Why do we need a CMDB?
A CMDB is a repository of your IT equipment configuration records to assist tracking their lifecycle. According to ITIL (4), this repository can contain records of hardware, software, systems, documentation that all impact or may be impacted by changes and events in your organisation’s infrastructure. The purpose of the CMDB is to have a single “source of truth” that can be relied upon and trusted.
It supports your IT Service Management processes to associate Incidents, Problems and Changes with Configuration Items (CI) in the CMDB. Relationships between CIs allows the impact of change or events to be determined and allow staff to make informed decisions.
Having no CMDB forces an organisation to question the reliability of information provided during critical times, such as a major incident, and potentially make decisions based on inaccurate or stale data. This may result in increased resolution times and outage durations.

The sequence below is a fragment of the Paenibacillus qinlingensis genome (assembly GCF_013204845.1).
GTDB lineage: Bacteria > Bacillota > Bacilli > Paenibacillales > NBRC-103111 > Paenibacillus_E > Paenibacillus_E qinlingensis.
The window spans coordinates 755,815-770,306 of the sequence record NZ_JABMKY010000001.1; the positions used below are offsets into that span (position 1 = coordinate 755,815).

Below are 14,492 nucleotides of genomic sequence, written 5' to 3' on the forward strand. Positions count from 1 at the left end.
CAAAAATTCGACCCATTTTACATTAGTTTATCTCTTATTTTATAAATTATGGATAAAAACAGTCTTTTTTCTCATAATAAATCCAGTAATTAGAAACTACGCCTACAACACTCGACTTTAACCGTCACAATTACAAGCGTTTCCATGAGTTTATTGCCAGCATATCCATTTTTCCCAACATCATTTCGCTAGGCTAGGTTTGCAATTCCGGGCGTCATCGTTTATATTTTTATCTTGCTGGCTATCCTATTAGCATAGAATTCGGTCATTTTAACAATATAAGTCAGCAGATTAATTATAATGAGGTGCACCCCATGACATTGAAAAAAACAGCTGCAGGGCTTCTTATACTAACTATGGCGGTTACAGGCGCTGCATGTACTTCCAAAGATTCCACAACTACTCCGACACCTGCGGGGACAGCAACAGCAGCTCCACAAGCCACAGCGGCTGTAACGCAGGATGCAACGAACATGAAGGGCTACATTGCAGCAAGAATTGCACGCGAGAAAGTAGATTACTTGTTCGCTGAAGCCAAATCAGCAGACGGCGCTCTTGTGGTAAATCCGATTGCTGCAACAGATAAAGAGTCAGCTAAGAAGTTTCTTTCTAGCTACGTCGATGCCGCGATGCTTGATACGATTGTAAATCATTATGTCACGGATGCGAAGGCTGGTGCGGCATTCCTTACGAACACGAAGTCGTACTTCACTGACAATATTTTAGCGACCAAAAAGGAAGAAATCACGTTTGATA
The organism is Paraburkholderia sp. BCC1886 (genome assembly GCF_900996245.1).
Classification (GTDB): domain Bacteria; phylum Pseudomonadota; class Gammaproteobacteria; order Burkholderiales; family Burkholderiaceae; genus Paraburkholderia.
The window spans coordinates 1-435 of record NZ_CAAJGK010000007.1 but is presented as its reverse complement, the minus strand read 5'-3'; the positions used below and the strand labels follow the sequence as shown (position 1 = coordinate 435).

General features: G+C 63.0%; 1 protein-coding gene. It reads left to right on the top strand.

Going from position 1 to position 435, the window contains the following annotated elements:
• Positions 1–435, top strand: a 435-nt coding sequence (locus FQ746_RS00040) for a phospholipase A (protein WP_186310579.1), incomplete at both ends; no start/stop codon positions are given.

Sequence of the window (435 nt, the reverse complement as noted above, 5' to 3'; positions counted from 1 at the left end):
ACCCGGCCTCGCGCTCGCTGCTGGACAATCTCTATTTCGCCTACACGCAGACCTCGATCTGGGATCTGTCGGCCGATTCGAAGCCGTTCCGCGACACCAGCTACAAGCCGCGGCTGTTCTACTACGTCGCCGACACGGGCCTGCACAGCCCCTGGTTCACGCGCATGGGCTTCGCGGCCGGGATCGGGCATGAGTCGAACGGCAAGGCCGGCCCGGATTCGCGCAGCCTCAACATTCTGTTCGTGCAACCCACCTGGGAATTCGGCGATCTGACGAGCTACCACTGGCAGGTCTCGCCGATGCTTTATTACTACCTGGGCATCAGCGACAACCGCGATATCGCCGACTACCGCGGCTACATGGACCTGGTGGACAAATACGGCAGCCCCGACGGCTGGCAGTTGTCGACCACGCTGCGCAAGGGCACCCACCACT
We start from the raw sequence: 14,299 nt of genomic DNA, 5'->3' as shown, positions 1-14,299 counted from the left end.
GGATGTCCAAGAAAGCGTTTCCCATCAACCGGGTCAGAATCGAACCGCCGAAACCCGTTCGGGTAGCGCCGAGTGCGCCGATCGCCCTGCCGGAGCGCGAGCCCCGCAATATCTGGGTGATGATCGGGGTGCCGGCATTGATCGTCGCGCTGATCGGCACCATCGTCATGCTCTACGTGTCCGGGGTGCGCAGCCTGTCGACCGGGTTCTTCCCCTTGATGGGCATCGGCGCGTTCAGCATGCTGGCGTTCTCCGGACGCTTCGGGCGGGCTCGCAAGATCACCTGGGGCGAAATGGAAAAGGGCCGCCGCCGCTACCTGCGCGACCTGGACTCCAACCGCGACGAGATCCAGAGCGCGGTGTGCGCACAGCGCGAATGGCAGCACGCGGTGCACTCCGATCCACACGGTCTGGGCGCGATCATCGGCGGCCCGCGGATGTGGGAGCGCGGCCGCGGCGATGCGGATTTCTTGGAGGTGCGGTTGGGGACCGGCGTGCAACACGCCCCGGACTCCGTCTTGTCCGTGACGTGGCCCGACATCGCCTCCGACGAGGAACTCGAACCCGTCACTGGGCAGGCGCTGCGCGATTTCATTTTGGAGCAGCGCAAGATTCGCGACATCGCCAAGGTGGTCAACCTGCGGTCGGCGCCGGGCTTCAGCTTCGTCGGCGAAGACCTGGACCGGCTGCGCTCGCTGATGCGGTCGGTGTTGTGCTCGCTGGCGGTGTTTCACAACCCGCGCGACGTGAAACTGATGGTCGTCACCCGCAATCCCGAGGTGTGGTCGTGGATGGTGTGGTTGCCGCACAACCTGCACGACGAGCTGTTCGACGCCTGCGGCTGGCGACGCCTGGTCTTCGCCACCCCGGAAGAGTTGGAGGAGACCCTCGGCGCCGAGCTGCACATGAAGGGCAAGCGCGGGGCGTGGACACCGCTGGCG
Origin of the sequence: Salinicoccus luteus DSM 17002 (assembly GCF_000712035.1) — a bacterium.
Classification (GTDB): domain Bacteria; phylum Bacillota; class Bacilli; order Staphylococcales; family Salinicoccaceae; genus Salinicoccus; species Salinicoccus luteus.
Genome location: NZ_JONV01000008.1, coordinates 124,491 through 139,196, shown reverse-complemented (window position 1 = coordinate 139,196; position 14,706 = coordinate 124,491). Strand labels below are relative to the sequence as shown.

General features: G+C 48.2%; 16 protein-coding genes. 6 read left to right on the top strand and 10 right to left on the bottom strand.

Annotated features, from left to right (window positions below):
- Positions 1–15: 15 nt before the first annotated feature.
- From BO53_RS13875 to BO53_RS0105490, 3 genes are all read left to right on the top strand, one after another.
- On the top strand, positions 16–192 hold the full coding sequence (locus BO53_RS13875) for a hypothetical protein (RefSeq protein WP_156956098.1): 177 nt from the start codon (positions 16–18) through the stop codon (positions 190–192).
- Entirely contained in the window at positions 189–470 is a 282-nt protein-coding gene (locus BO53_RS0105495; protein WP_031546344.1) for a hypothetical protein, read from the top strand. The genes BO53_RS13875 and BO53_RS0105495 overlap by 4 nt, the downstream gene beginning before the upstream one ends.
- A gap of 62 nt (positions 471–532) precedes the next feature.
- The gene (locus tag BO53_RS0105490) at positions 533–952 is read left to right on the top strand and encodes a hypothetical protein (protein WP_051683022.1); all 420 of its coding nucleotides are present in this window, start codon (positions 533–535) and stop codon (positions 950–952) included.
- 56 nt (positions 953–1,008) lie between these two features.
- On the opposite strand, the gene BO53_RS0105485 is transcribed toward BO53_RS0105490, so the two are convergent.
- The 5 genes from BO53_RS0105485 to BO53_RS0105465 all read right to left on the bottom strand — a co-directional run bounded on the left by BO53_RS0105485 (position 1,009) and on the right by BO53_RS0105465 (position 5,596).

When the CMDB is populated with related information, combining it with Event Management allows for CI status information to be added. Event management can be used to track availability of the CIs in near real-time and proactively indicate issues as they occur. This will reduce the MTTR through notification and visualisation, along with access to the dependencies to show impacted services.
What do I put in my CMDB?
Before determining what needs to be in your CMDB, you need to agree on the level of detail to be captured.
Not all businesses are equal and how they are structured to manage their IT environment varies from organisation to organisation.
Some businesses need to have detail down to the component level, while others just want to track the services that they deliver. Outsourcing of IT could affect the amount of detail available to be populated into the CMDB and affect the level and granularity of the content. Having a workshop around these points will avoid potential over-population or under-population of the CMDB information and possible re-work if it is wrong.
The main aim is to have enough information for the business to operate with sufficient information to avoid gaps and provide trust in the information contained in the CMDB. Most CMDB deployments fail because the data contained is unreliable and inaccurate and provides no benefit in times of need, such as during changes and outages.
Simply having the CI information alone does not provide any benefit other than a list of items.
A true understanding of the infrastructure for IT is obtained by adding relationships between the CIs so that upstream and/or downstream impacts can be determined when a CI is changed or broken.